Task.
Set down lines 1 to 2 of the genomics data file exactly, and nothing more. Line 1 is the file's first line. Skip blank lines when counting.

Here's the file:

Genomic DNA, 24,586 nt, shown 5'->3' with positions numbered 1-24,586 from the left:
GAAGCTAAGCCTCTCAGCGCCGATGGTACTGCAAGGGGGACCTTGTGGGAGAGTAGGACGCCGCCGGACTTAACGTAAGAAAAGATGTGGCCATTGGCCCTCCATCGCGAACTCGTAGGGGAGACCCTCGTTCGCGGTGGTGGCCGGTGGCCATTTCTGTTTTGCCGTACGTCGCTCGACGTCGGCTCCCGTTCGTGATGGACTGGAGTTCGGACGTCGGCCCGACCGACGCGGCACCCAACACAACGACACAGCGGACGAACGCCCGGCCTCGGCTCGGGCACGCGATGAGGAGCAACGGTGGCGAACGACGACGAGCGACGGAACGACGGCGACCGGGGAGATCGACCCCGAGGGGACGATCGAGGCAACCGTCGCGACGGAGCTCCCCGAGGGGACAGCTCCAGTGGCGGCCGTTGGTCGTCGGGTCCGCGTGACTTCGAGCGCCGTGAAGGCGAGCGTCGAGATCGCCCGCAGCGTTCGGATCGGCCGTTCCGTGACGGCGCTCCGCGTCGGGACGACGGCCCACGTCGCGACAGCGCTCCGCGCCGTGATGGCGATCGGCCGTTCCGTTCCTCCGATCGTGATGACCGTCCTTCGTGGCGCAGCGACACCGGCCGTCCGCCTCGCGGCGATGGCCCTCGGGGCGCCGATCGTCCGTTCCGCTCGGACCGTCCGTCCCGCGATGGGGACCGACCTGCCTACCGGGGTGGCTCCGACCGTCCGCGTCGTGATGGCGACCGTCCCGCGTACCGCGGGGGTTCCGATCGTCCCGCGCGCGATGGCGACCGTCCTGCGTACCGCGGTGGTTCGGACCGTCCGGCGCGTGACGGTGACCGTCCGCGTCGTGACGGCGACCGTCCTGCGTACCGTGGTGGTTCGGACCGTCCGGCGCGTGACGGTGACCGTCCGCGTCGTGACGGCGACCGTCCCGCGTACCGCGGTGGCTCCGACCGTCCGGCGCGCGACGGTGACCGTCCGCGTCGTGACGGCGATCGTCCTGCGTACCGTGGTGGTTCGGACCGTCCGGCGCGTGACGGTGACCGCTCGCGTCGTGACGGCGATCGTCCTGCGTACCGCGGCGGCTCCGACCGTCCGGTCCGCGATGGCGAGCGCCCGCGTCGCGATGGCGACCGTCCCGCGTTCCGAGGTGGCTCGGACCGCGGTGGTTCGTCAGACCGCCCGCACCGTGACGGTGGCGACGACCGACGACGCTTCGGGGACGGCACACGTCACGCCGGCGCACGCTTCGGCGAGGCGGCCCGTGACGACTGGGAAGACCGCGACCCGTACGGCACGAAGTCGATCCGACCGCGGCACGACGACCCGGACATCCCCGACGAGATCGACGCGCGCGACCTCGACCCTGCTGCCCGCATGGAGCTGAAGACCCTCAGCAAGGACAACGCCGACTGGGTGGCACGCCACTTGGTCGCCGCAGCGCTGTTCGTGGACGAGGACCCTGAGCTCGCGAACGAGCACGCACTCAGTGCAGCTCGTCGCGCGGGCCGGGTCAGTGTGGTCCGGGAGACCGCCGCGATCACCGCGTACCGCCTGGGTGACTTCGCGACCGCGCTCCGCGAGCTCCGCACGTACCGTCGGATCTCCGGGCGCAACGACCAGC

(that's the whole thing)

Genomic DNA, 24,586 nt, shown 5'->3' with positions numbered 1-24,586 from the left:
GAAGCTAAGCCTCTCAGCGCCGATGGTACTGCAAGGGGGACCTTGTGGGAGAGTAGGACGCCGCCGGACTTAACGTAAGAAAAGATGTGGCCATTGGCCCTCCATCGCGAACTCGTAGGGGAGACCCTCGTTCGCGGTGGTGGCCGGTGGCCATTTCTGTTTTGCCGTACGTCGCTCGACGTCGGCTCCCGTTCGTGATGGACTGGAGTTCGGACGTCGGCCCGACCGACGCGGCACCCAACACAACGACACAGCGGACGAACGCCCGGCCTCGGCTCGGGCACGCGATGAGGAGCAACGGTGGCGAACGACGACGAGCGACGGAACGACGGCGACCGGGGAGATCGACCCCGAGGGGACGATCGAGGCAACCGTCGCGACGGAGCTCCCCGAGGGGACAGCTCCAGTGGCGGCCGTTGGTCGTCGGGTCCGCGTGACTTCGAGCGCCGTGAAGGCGAGCGTCGAGATCGCCCGCAGCGTTCGGATCGGCCGTTCCGTGACGGCGCTCCGCGTCGGGACGACGGCCCACGTCGCGACAGCGCTCCGCGCCGTGATGGCGATCGGCCGTTCCGTTCCTCCGATCGTGATGACCGTCCTTCGTGGCGCAGCGACACCGGCCGTCCGCCTCGCGGCGATGGCCCTCGGGGCGCCGATCGTCCGTTCCGCTCGGACCGTCCGTCCCGCGATGGGGACCGACCTGCCTACCGGGGTGGCTCCGACCGTCCGCGTCGTGATGGCGACCGTCCCGCGTACCGCGGGGGTTCCGATCGTCCCGCGCGCGATGGCGACCGTCCTGCGTACCGCGGTGGTTCGGACCGTCCGGCGCGTGACGGTGACCGTCCGCGTCGTGACGGCGACCGTCCTGCGTACCGTGGTGGTTCGGACCGTCCGGCGCGTGACGGTGACCGTCCGCGTCGTGACGGCGACCGTCCCGCGTACCGCGGTGGCTCCGACCGTCCGGCGCGCGACGGTGACCGTCCGCGTCGTGACGGCGATCGTCCTGCGTACCGTGGTGGTTCGGACCGTCCGGCGCGTGACGGTGACCGCTCGCGTCGTGACGGCGATCGTCCTGCGTACCGCGGCGGCTCCGACCGTCCGGTCCGCGATGGCGAGCGCCCGCGTCGCGATGGCGACCGTCCCGCGTTCCGAGGTGGCTCGGACCGCGGTGGTTCGTCAGACCGCCCGCACCGTGACGGTGGCGACGACCGACGACGCTTCGGGGACGGCACACGTCACGCCGGCGCACGCTTCGGCGAGGCGGCCCGTGACGACTGGGAAGACCGCGACCCGTACGGCACGAAGTCGATCCGACCGCGGCACGACGACCCGGACATCCCCGACGAGATCGACGCGCGCGACCTCGACCCTGCTGCCCGCATGGAGCTGAAGACCCTCAGCAAGGACAACGCCGACTGGGTGGCACGCCACTTGGTCGCCGCAGCGCTGTTCGTGGACGAGGACCCTGAGCTCGCGAACGAGCACGCACTCAGTGCAGCTCGTCGCGCGGGCCGGGTCAGTGTGGTCCGGGAGACCGCCGCGATCACCGCGTACCGCCTGGGTGACTTCGCGACCGCGCTCCGCGAGCTCCGCACGTACCGTCGGATCTCCGGGCGCAACGACCAGC